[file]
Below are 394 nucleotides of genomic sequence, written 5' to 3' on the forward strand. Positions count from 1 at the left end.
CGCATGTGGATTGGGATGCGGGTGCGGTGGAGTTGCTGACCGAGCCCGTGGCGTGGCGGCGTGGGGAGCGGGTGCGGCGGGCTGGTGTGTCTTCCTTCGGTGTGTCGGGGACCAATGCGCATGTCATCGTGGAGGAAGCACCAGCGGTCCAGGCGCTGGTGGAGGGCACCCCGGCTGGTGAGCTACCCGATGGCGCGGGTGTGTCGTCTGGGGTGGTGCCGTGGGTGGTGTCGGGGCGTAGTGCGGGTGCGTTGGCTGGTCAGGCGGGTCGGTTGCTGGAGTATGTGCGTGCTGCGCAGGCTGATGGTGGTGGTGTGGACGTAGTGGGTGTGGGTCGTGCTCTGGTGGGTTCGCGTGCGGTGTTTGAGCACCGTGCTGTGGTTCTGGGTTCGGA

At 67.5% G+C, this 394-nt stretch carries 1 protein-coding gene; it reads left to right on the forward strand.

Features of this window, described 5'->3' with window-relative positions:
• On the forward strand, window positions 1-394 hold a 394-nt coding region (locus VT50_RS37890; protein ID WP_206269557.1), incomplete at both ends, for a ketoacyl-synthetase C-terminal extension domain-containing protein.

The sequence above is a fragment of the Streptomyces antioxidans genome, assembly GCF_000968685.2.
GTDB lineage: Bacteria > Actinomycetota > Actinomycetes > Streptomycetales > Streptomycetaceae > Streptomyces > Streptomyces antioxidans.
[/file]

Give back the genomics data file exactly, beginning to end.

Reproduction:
Below are 394 nucleotides of genomic sequence, written 5' to 3' on the forward strand. Positions count from 1 at the left end.
CGCATGTGGATTGGGATGCGGGTGCGGTGGAGTTGCTGACCGAGCCCGTGGCGTGGCGGCGTGGGGAGCGGGTGCGGCGGGCTGGTGTGTCTTCCTTCGGTGTGTCGGGGACCAATGCGCATGTCATCGTGGAGGAAGCACCAGCGGTCCAGGCGCTGGTGGAGGGCACCCCGGCTGGTGAGCTACCCGATGGCGCGGGTGTGTCGTCTGGGGTGGTGCCGTGGGTGGTGTCGGGGCGTAGTGCGGGTGCGTTGGCTGGTCAGGCGGGTCGGTTGCTGGAGTATGTGCGTGCTGCGCAGGCTGATGGTGGTGGTGTGGACGTAGTGGGTGTGGGTCGTGCTCTGGTGGGTTCGCGTGCGGTGTTTGAGCACCGTGCTGTGGTTCTGGGTTCGGA

At 67.5% G+C, this 394-nt stretch carries 1 protein-coding gene; it reads left to right on the forward strand.

Features of this window, described 5'->3' with window-relative positions:
• On the forward strand, window positions 1-394 hold a 394-nt coding region (locus VT50_RS37890; protein ID WP_206269557.1), incomplete at both ends, for a ketoacyl-synthetase C-terminal extension domain-containing protein.

The sequence above is a fragment of the Streptomyces antioxidans genome, assembly GCF_000968685.2.
GTDB lineage: Bacteria > Actinomycetota > Actinomycetes > Streptomycetales > Streptomycetaceae > Streptomyces > Streptomyces antioxidans.